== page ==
The Ghana government has said it will “re-engage” with the management of Vodafone International, following the controversial purchase of 70 per cent of the state-owned Ghana Telecom in 2008, and ensure that there is compliance with the country’s laws.
A government statement issued here Tuesday night said the process of re-engagement was without prejudice to any legal suits pending before the courts of Ghana.
It said the re-engagement would also include issues relating to the operation of the National Fibre Optic Backbone, which is considered a strategic national asset by many Ghanaians.
The National Communications Backbone Company (NCBC), which is managing the Fibre Optic Backbone, will enable Government promote its key ICT policies and must be an open-access network that serves the whole country with competitively-priced services that will enable the rapid development of e-Government, BPO and other ICT Industries and Services.
“By this action, Government is looking forward to the realisation of the true value of the fibre optic backbone and a consideration of its policy objectives in order to arrive at an outcome that benefits the people of Ghana,” the statement said.
Vodafone bought Ghana Telecom for US$900 million for 70% of the shares in 2008 in a deal that was widely criticised by the public, especially the present government which was then in opposition, and which vowed to review the deal when voted to power.
The government has since set up a committee to investigate the agreement.
The statement said as recommended by the Committee, Vodafone GT would be expected to provide detailed reporting requirements based on audited accounting and reporting principles for the attention of the re-engagement team.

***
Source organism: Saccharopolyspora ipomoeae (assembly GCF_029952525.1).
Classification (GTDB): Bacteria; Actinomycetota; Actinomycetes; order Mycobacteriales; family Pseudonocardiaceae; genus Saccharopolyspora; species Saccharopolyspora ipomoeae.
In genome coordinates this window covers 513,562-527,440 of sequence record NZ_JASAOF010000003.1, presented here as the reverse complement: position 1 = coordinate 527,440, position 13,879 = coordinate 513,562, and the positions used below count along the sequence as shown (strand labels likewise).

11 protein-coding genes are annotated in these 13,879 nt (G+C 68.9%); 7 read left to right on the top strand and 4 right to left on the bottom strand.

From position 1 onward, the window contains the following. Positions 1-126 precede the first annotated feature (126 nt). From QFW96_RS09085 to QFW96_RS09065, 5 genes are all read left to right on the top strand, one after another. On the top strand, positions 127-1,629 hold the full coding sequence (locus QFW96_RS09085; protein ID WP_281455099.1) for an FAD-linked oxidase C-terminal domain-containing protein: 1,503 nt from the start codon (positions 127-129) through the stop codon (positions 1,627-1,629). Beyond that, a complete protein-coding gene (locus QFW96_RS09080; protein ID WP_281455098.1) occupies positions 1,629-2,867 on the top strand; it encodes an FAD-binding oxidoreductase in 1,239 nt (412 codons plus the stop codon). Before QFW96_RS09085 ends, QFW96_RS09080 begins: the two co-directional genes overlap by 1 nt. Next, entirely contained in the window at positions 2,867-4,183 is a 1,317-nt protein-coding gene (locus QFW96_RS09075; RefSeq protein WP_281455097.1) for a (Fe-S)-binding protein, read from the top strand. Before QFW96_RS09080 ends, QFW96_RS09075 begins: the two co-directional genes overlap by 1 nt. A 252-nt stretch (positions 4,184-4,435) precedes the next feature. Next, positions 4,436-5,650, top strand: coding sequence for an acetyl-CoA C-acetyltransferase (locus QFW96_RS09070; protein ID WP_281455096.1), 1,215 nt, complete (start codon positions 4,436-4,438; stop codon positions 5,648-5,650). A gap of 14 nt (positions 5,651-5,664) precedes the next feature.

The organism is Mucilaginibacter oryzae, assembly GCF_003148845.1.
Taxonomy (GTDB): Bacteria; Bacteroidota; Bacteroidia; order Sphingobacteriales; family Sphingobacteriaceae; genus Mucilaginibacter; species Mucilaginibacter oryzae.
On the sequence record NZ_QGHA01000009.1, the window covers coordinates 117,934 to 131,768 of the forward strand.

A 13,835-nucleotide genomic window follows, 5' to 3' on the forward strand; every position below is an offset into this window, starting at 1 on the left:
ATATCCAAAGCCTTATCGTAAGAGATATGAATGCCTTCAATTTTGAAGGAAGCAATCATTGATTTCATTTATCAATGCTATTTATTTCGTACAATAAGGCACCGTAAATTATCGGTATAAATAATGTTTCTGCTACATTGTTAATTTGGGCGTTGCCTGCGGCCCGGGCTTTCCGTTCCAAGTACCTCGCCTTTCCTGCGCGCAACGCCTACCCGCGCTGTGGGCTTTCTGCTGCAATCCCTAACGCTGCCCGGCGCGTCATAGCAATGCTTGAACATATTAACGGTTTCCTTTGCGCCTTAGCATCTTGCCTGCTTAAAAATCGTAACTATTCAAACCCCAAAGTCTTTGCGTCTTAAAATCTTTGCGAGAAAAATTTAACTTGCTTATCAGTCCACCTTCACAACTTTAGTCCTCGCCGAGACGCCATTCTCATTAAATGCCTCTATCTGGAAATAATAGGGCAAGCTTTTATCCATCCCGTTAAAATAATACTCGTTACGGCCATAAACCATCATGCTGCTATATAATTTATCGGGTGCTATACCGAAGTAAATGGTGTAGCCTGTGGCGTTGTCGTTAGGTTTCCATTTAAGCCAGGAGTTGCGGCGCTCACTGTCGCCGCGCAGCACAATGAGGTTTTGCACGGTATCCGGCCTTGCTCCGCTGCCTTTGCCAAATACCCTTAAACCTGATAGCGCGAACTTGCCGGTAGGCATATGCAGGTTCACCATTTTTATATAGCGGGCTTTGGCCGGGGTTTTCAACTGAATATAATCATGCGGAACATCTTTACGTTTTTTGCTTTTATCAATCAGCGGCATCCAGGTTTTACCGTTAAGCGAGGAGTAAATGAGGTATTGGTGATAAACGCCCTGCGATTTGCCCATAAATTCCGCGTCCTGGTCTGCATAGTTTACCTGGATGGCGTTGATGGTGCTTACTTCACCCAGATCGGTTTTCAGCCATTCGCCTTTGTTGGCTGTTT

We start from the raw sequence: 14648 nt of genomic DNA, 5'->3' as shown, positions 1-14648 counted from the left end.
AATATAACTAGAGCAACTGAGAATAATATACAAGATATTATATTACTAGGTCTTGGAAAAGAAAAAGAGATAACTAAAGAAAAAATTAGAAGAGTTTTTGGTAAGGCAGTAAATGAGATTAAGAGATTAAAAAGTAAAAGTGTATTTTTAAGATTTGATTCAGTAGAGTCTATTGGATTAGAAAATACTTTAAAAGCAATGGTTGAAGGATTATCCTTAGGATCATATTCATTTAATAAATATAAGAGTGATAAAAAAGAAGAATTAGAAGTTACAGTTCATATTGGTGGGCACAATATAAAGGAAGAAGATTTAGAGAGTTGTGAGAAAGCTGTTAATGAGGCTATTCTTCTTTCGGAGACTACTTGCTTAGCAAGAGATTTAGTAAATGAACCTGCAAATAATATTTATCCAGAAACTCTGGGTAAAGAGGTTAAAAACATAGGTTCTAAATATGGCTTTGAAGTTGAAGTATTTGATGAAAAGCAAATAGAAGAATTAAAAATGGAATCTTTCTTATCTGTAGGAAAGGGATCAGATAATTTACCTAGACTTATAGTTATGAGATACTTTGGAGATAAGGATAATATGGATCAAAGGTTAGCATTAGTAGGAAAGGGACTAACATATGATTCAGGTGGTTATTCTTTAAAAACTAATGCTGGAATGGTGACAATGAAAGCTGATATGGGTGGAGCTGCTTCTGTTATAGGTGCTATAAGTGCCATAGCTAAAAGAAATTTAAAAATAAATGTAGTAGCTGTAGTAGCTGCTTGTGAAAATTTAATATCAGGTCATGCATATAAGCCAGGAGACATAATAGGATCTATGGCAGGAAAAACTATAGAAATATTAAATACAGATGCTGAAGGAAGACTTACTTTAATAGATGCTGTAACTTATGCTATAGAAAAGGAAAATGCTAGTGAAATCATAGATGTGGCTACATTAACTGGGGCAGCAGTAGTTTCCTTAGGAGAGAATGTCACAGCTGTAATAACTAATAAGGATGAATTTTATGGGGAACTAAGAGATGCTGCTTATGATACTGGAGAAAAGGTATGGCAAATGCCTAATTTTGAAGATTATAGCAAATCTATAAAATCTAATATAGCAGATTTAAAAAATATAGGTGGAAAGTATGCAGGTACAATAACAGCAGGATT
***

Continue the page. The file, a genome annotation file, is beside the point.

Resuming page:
Also to be considered is the possible return of some GT investments, including landed properties and the Telecom Emporium, to the Government of Ghana.
Government will also ensure a conclusion to the processes that have already started for the decoupling of the Ghana Telecom University from the rest of Vodafone GT’s operations.
“Government has also taken note of the Committee’s findings in relation to the appalling financial state of GT before the SPA, which the Committee attributed to gross mismanagement, financial malpractices and irregularities by Telenor/Telecom Management Partners (TMP) and later the three-member Interim Management Committee (IMC),” the statement said, adding that government would institute investigations and audit into the management of GT by the TMP and the IMC, led by Mr Dickson Oduro Nyaning.
“Accordingly, Government would set up a Joint Working Team to engage with Vodafone to ensure that the decisions outlined are implemented. Government wishes to acknowledge the public’s interest in the matter of GT’s sale and the insistence that the national interest must be protected at all times,” it said.